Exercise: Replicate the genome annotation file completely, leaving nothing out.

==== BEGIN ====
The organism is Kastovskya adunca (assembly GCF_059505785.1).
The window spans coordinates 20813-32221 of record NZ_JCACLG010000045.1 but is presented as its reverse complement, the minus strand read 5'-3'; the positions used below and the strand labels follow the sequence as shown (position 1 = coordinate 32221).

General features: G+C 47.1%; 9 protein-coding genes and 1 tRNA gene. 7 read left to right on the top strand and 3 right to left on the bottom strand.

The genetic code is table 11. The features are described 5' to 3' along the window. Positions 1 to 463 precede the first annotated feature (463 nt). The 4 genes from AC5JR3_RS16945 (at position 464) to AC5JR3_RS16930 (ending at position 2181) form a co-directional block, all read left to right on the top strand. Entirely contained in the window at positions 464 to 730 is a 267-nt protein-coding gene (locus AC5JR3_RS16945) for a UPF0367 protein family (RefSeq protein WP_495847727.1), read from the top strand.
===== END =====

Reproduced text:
The organism is Kastovskya adunca (assembly GCF_059505785.1).
The window spans coordinates 20813-32221 of record NZ_JCACLG010000045.1 but is presented as its reverse complement, the minus strand read 5'-3'; the positions used below and the strand labels follow the sequence as shown (position 1 = coordinate 32221).

General features: G+C 47.1%; 9 protein-coding genes and 1 tRNA gene. 7 read left to right on the top strand and 3 right to left on the bottom strand.

The genetic code is table 11. The features are described 5' to 3' along the window. Positions 1 to 463 precede the first annotated feature (463 nt). The 4 genes from AC5JR3_RS16945 (at position 464) to AC5JR3_RS16930 (ending at position 2181) form a co-directional block, all read left to right on the top strand. Entirely contained in the window at positions 464 to 730 is a 267-nt protein-coding gene (locus AC5JR3_RS16945) for a UPF0367 protein family (RefSeq protein WP_495847727.1), read from the top strand.